B. General traits

(1) Intelligence

To certify his epistemic superiority, the dissenter needs evidence — independent of the publicly displayed substance of their thinking — of the jurors' grades of thinking: he can't substantively assess the jurors' arguments and conclusions, because that's what's at stake: that argument is circular.

Without endorsing it, I'll construct a dissenter's argument based on independent evidence. Its major premise is that "general intelligence" predicts general rationality. The dissenter is barred from basing his self-certifying argument on beliefs about the matter at hand, but if the estimate is based on independent data, relative-intelligence estimates could serve as an independent criterion for epistemic superiority.

The dissenter might avoid circularity in his self-certifying argument by estimating jurors' relative intelligence based on independent evidence, such as complexity of speech, extensiveness of vocabulary, and coherence of organization. If the argument's assumptions are satisfied, the dissenter then could justify credentialing his own opinions. (Note that credentialing an opinion doesn't necessarily warrant privileging it enough to outweigh eleven other jurors.)

The argument based on intelligence works only if the other jurors don't have the opposite belief. If they think they're the smart ones, the dissenter hasn't justified his epistemic superiority, as the other jurors' claims would then have an equally strong epistemic position. (In reality, people who are wrong who think they're right don't always think they're smart, but they often do.)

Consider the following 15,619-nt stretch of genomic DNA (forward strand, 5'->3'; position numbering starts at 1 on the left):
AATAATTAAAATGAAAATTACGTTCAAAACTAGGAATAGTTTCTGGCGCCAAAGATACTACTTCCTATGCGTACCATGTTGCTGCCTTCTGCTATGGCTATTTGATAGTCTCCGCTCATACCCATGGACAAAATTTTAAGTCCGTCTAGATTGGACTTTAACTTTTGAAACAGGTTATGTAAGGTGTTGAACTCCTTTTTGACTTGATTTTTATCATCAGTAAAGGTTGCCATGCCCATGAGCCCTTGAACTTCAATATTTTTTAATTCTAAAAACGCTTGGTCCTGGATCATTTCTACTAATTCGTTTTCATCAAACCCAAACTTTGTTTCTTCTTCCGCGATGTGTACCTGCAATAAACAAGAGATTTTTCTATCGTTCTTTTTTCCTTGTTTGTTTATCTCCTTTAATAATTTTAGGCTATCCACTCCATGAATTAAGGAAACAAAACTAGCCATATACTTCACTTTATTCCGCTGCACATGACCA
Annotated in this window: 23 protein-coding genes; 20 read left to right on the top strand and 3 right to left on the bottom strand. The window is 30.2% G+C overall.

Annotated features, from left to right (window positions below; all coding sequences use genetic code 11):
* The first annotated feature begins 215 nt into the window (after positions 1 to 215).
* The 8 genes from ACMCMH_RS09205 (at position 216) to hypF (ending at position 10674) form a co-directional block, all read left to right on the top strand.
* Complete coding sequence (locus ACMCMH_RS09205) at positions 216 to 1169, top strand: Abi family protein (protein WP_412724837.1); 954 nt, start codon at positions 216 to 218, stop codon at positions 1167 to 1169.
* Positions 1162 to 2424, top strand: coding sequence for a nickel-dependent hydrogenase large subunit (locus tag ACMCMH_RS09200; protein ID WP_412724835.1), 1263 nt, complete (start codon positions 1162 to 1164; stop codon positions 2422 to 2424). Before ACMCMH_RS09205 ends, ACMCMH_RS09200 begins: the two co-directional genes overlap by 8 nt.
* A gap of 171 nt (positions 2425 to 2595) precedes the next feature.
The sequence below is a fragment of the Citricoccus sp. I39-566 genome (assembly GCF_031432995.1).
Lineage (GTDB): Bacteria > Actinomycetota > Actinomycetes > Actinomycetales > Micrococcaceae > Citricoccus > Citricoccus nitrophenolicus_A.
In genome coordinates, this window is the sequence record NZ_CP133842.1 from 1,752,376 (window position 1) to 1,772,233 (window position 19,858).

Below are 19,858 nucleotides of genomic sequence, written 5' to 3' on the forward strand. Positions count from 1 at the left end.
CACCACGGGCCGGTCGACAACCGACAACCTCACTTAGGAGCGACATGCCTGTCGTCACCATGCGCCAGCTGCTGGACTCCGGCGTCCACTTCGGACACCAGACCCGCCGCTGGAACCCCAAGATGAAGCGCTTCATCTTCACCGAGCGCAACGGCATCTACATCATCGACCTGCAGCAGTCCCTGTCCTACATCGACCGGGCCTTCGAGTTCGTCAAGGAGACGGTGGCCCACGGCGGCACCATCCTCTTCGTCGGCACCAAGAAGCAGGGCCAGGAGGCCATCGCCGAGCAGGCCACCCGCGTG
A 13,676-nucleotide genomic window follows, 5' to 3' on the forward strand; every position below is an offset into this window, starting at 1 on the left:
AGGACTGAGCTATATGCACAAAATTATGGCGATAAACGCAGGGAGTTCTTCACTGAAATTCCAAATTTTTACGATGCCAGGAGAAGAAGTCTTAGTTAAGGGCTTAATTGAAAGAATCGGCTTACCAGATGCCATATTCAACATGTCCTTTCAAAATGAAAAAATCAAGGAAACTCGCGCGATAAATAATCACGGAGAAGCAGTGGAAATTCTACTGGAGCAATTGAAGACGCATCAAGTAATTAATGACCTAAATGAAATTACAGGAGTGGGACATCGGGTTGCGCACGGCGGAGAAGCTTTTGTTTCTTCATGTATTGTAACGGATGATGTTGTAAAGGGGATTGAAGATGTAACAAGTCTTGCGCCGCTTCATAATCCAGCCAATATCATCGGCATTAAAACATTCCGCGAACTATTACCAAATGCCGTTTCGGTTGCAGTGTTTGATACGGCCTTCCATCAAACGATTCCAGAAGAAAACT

(2) Conscientiousness

Some evidence for certification manifests an intermediate degree of independence. Rather than base his opinion on the very substance of the dispute (circular argument) or, on the other hand, on evidence independent from that substance (e.g., intelligence), the dissenter certifies his epistemic claims by comparing approaches to deliberation: the dissenter notes his own rational exercise of care, which he contrasts with other jurors' conclusion jumping. Whether the judgment of superior deliberative carefulness establishes epistemic superiority depends on the specifics of the dissenter's inference, but he might successfully justify his epistemic superiority by attributing habitual carelessness to the other jurors.

But justifiably characterizing the other deliberators as careless more often fails to establish epistemic superiority because deliberators' carelessness can't usually be divorced from their substantive conclusions. The jurors' dismissive attitude could be appropriate for an outcome as obvious as they believed this one was. An analysis — is the carelessness a general trait or part of the very opinion in question? — must support epistemic credentialing based on conscientiousness.